The gospel of brother Riven: "The guarantee that all bugs are in *your* code is worth gold." Amen brother a-m-e-n.
Offline Cero
« Reply #23 - Posted 2009-06-26 23:08:57 »

there is actually that joke around here "with acer you dont get a warranty, you get a lifespan"

because they break down after the warranty is over of course

Offline TheGDeveloper

Junior Member


Projects: 1



« Reply #24 - Posted 2009-10-06 14:58:14 »

I thing that it is a Java market place
many netbooks come with dual boot (i have dropped the xp away) and you need cross platform architectures
Netbooks has new opportunities for casual game developers

Offline TheGDeveloper

Junior Member


Projects: 1



« Reply #25 - Posted 2009-10-06 14:58:50 »

but nothing can beat MAME...

Online princec

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« Reply #26 - Posted 2009-10-06 19:13:41 »

MAME's great except for the one small issue usually overlooked by rose-tint bespectacled nerds such as ourselves, which is that every single game you can play on MAME is utter crap.

Discuss.

Cas Smiley

Offline JL235

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Medals: 10



« Reply #27 - Posted 2009-10-06 23:04:17 »

I bought a Linux eee PC, within 3 or 4 months I had removed Xandros and put on Windows Server 2003. Never looked back. Lots of retailers also find that Linux machines have far higher return rates, complaints and issues with support (I believe it was MSI who had an internal report where their Linux machines had double the return rate). So people want Windows, not Linux.

Developing commercial games for a Linux platform is also nothing new, there are several companies paid to port mainstream titles to the OS. But it's a tiny niche section of the games industry creating games for a tiny niche OS (niche for desktops). There is very little money in it. Plus the majority of Linux users aren't that interested in games (or at least not as much as the typical Windows users).

Another issue for me is that I've always found Java runs consistently best on Windows (for example the not too recent Direct3D pipeline for Java2D), and Windows machines are typically the best setup (they typically always run the Sun JVM and always have good graphics drivers installed). I've also had the least number of OS specific bugs on Windows. So I'd prefer to target netbooks running Windows then Linux.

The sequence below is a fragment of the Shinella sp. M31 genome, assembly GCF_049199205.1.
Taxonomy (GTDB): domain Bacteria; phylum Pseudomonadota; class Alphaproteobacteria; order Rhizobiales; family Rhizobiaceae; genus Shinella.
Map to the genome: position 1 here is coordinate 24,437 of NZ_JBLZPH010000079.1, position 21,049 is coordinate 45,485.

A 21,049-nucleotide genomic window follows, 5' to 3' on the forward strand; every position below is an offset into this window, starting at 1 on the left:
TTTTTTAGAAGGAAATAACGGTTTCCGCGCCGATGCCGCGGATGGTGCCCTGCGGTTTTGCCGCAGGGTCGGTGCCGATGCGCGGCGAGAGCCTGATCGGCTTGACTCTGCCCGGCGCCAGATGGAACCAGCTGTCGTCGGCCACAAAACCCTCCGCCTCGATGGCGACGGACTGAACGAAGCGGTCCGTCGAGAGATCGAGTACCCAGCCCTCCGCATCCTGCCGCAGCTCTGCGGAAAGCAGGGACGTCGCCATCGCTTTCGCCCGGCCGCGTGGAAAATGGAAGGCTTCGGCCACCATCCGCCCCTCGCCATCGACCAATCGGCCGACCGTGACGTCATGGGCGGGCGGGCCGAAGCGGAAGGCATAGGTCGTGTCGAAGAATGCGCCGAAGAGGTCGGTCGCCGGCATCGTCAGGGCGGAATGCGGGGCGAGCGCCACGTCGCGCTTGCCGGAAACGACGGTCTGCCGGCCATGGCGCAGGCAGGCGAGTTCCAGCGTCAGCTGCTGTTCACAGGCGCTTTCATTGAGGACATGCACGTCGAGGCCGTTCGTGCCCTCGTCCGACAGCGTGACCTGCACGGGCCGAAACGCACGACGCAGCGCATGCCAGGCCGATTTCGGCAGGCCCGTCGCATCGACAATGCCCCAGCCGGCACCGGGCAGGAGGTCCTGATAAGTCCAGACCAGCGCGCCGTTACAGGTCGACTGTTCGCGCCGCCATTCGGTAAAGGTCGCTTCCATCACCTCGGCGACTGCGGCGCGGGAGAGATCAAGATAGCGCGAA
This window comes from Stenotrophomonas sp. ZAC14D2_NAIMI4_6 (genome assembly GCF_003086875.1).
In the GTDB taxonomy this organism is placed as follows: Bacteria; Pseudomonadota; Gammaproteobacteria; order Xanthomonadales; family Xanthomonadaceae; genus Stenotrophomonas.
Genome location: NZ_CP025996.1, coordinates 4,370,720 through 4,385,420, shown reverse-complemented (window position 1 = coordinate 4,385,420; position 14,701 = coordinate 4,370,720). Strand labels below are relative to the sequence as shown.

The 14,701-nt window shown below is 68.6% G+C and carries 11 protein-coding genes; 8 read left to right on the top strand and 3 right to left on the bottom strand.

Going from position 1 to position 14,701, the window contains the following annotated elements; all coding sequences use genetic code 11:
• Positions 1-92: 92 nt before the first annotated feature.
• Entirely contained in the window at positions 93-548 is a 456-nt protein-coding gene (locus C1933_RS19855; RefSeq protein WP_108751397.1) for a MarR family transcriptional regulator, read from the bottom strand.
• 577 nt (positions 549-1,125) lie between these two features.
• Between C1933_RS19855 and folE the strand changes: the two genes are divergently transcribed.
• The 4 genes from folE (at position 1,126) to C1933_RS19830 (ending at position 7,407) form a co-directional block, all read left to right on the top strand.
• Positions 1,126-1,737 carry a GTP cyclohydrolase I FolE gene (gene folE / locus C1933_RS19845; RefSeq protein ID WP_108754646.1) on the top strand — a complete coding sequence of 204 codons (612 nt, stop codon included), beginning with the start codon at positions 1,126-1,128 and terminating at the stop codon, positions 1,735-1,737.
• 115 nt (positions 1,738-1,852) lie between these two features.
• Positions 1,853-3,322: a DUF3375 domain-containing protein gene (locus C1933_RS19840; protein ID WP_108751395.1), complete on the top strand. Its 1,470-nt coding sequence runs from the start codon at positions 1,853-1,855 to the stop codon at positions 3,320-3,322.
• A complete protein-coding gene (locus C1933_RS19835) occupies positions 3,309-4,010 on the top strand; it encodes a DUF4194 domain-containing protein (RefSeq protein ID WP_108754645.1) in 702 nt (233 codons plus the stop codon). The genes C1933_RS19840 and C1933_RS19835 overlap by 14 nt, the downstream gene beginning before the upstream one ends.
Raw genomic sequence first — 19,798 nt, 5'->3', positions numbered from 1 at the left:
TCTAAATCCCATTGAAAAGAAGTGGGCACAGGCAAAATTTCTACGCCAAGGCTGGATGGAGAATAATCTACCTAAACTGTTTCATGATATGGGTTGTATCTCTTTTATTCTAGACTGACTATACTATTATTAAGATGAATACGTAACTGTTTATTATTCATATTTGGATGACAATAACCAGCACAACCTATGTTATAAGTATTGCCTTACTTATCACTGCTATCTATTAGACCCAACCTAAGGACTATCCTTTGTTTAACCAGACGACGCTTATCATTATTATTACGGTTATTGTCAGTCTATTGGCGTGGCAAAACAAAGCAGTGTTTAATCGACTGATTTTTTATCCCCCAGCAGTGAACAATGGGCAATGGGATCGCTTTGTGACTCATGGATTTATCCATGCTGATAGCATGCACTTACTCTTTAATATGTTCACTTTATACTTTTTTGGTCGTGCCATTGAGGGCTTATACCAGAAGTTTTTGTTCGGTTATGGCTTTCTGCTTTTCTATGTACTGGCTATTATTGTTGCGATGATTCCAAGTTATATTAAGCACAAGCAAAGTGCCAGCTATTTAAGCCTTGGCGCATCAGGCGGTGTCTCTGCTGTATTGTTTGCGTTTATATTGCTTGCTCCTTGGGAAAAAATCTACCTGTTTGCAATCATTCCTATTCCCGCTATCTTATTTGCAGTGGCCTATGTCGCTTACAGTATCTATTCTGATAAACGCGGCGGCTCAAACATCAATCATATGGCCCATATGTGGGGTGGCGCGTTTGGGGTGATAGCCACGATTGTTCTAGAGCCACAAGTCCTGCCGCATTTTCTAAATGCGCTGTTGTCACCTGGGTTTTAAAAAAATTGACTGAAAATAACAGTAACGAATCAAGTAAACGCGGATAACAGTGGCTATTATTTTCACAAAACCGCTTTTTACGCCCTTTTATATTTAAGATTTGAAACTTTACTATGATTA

Chrome OS might swing it. But currently it looks like any other Linux distro, except with Chrome.

Offline TheGDeveloper

Junior Member


Projects: 1



« Reply #28 - Posted 2009-11-14 11:57:37 »

but nothing can beat MAME...
a java mame probably
lol

Offline TheGDeveloper

Junior Member


Projects: 1



« Reply #29 - Posted 2009-11-14 12:18:27 »

I bought a Linux eee PC, within 3 or 4 months I had removed Xandros and put on Windows Server 2003. Never looked back. Lots of retailers also find that Linux machines have far higher return rates, complaints and issues with support (I believe it was MSI who had an internal report where their Linux machines had double the return rate). So people want Windows, not Linux.

Developing commercial games for a Linux platform is also nothing new, there are several companies paid to port mainstream titles to the OS. But it's a tiny niche section of the games industry creating games for a tiny niche OS (niche for desktops). There is very little money in it. Plus the majority of Linux users aren't that interested in games (or at least not as much as the typical Windows users).
It is not that we are not interesting about games
this can be proven by the open source game development teams that develop linux games
The difference is at the age of linux users
most of uss learned Linux when we where grown up men ( learned at 19) and we do not spend so muc money about games as kids do
Linux no has only the 10% of desktop market
still it is not a good idea to develop games for it but it is not bad to port one on this
Doom 3 and Unreal tournament had profits
Quote
Another issue for me is that I've always found Java runs consistently best on Windows (for example the not too recent Direct3D pipeline for Java2D), and Windows machines are typically the best setup (they typically always run the Sun JVM and always have good graphics drivers installed). I've also had the least number of OS specific bugs on Windows. So I'd prefer to target netbooks running Windows then Linux.
Quote
i am programming with java 7 years now and i never had problems with either Linux or windows
Chrome OS might swing it. But currently it looks like any other Linux distro, except with Chrome.
Chrome is not a new operating system (even if google promotes that as if it was) it is just Linux
it is the Google's Linux distribution nothing less and nothing more